In many cases, workers are using their own personal devices to conduct business transactions.


 

The increased level of distraction during remote work likely made those workers more vulnerable, in that they might not have been as likely to properly identify phishing messages or calls as security risks.

Even if you think you have security software enabled on the devices you and your workers are using, be aware of how the software works.

Some security software is set up to identify hackers by tracking the day-to-day habits of the user. That might include what days and times of day the system is in use and for how long.

Systems set up that way might become less effective now that remote workers’ patterns of device use have drastically changed.

 


Protecting your business systems from attack starts with training your workers.


 

Protecting your business systems from attack starts with training your workers. Set up a virtual session to educate everyone about system security and procedures to protect company data.

It’s never too late to implement security measures. Purchase subscriptions to anti-virus software for everyone and implement two-factor authentication.

If you don’t already have it in place, consider using either a free or paid end-to-end encryption service.

End-to-end encryption provides a secure line of electronic communication that is protected from third parties and only accessible by the sender and recipient.

Tips for succession planning

Business people working

The success and longevity of a small business depends on a well-thought-out succession plan.

For a family business, you want to evaluate who else within the family can run the business and whether you have to look beyond family members for future stages of the business.

An experienced attorney can help the key stakeholders in your business create a succession plan or review your existing plan.

One way to plan for the future is to choose a successor. Here is a basic how-to-guide to help you get started:

  1. Think about who your successor should be. This is an important decision that shouldn’t be taken lightly, and should be on your radar at least 15 years before you expect to retire. Consider who within the business is most qualified to lead the company going forward. A mediator or consultant can often be helpful in making this assessment for a family business, where emotions tend to run high around succession plans.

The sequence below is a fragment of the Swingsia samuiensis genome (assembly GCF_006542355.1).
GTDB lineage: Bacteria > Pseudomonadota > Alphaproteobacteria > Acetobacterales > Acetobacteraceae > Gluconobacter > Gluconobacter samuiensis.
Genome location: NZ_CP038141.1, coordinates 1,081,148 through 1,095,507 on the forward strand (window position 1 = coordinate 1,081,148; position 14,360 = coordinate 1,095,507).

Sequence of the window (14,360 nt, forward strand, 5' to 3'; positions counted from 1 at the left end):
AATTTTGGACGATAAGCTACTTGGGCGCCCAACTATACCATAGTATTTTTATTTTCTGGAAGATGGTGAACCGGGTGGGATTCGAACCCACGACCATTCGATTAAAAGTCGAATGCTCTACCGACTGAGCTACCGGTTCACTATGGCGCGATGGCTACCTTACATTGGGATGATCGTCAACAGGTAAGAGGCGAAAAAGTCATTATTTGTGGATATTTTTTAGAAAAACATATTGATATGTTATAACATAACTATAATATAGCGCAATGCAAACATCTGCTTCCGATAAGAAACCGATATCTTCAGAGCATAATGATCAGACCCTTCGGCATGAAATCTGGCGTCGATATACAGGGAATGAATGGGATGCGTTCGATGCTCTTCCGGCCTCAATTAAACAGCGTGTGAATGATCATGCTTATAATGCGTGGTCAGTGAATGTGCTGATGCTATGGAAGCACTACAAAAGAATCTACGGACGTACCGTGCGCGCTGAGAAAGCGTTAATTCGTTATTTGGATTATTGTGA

2. Create a timeline. Decide well in advance when the control of the business will shift to your successor, allowing plenty of time to transition. Be flexible and open to your successor’s suggestions and ideas for the business.
  3. Set up a training plan. Define all of the main areas of the company, and give your successor time to work in all of them. That means everything from the highest executive level parts of the business to the most basic tasks. Work with your successor to strengthen his or her understanding in any areas of difficulty.
  4. Lay out your own plans for retiring. Having a plan for your retirement will make succession much easier and give both your successor and other members of the team clarity about what’s next and when.
  5. Execute the plan and exit. When the time comes, step aside to allow the next leader to take over. A carefully laid-out succession plan will make this possible.

Other choices for succession planning

Handing over company leadership to a successor is only one option. Here are some other ways to go about planning for the long-term success of your business after you exit:

Find a buyer. Sell your interest in the company in exchange for cash or other assets. Bear in mind that you might have to pay capital gains tax.

Transfer your interest by agreement. Consult with an attorney to draft a buy-sell agreement that plans for the sale of your interest in the business at a certain time. The buyer agrees to purchase your business interest at fair market value if and when the indicated event occurs. It can be set to execute at death, or at a prior time, such as when you retire, if you become disabled, or if you get divorced. 

Create a Family Limited Partnership for the business. It can be beneficial to create a Family Limited Partnership (FLP) and transfer a family business to it. An FLP is an entity owned by two or more family members that allows each member to buy shares of the business and to transfer assets between family members tax-free. It includes both general and limited partners. General partners bear 100% of the liability and control all management and investment decisions, while limited partners don’t have full voting power and don’t share liability. When one family member is ready to leave the business, it’s easy to transfer it to another.

Set up a private annuity. A private annuity allows you to transfer your interest in the business to a family member or another buyer in exchange for their agreement to make periodic payments to you for the rest of your life, or through the lifetime of a surviving spouse. A private annuity has the benefit of avoiding gift and estate taxes.

Transfer your business interest to an irrevocable trust. If you create an irrevocable trust, such as a Grantor Retained Annuity Trust (GRAT) or a Grantor Retained Unitrust (GRUT), you can transfer your business interest into the trust while continuing to receive income for a defined length of time. When the time period elapses or you die, your interest in the business goes to the beneficiary of the trust.

Transfer your interest using a self-canceling installment note (SCIN). An SCIN is used to transfer value out of an estate with no gift tax cost. Through an SCIN, you can transfer your business to a buyer in exchange for a promissory note with a “self-cancellation” provision. The promissory note requires the buyer to make a series of payments to you until you die, at which point the note and the outstanding balance are both canceled. At that time, the remaining balance on the note is transferred to the buyer tax-free and the buyer doesn’t have to pay any more for it.